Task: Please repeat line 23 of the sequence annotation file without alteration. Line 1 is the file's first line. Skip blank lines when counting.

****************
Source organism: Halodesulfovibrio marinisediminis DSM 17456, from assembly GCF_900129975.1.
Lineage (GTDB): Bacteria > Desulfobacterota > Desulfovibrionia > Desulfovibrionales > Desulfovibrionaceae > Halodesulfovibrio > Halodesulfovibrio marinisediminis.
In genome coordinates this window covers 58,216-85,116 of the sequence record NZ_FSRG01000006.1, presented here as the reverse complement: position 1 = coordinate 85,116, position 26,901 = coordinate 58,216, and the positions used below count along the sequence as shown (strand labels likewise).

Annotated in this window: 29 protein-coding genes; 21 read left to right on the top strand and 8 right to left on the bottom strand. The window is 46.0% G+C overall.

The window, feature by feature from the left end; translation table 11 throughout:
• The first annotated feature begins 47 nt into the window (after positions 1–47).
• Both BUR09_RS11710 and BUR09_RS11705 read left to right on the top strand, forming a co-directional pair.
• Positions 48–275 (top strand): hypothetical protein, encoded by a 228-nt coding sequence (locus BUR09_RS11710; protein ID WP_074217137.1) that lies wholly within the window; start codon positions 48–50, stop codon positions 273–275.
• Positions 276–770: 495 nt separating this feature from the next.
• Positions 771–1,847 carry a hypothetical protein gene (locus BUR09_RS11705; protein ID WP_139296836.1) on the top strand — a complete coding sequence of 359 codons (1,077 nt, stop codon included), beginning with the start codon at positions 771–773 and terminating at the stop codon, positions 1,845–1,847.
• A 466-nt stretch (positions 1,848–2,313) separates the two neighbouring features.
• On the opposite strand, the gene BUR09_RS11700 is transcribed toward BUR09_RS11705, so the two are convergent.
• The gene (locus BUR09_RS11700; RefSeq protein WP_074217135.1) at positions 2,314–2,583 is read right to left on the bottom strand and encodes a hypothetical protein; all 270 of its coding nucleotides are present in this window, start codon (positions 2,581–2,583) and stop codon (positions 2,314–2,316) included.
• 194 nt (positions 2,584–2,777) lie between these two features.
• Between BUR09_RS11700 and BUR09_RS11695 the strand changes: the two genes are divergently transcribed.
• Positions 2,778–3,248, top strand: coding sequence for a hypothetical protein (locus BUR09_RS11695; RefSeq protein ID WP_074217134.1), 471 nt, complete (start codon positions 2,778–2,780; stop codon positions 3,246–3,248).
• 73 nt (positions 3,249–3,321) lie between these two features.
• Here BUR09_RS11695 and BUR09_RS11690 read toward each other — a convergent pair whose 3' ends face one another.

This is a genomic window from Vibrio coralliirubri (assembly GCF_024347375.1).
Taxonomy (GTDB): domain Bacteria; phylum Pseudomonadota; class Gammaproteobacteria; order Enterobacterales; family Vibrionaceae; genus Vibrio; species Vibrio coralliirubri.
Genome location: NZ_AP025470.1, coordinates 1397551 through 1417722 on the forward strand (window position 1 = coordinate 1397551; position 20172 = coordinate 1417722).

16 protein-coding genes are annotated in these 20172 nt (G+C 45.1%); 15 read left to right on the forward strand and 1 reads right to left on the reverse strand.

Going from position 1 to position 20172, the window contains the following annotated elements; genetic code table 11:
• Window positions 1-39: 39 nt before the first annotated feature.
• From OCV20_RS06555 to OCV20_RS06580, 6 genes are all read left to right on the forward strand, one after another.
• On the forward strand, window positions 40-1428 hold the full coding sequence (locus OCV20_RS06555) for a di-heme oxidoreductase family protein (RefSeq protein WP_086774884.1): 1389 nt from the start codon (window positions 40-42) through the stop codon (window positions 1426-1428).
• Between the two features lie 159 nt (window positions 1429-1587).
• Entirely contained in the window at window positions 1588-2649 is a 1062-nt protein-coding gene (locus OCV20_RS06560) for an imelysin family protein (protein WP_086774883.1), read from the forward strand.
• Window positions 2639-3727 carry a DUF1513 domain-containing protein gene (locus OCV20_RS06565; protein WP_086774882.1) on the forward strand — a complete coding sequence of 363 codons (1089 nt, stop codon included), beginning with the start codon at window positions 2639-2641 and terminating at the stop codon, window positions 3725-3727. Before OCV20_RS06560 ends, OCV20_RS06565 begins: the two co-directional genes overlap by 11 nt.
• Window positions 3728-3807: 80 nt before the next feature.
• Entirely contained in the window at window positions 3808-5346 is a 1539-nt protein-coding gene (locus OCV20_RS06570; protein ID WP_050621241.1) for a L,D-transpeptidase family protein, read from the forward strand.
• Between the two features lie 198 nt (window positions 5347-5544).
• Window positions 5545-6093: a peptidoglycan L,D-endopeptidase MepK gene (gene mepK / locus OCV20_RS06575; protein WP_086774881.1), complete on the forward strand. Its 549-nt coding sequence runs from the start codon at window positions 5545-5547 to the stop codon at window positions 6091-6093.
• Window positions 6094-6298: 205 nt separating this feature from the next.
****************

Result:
Going from position 1 to position 20172, the window contains the following annotated elements; genetic code table 11: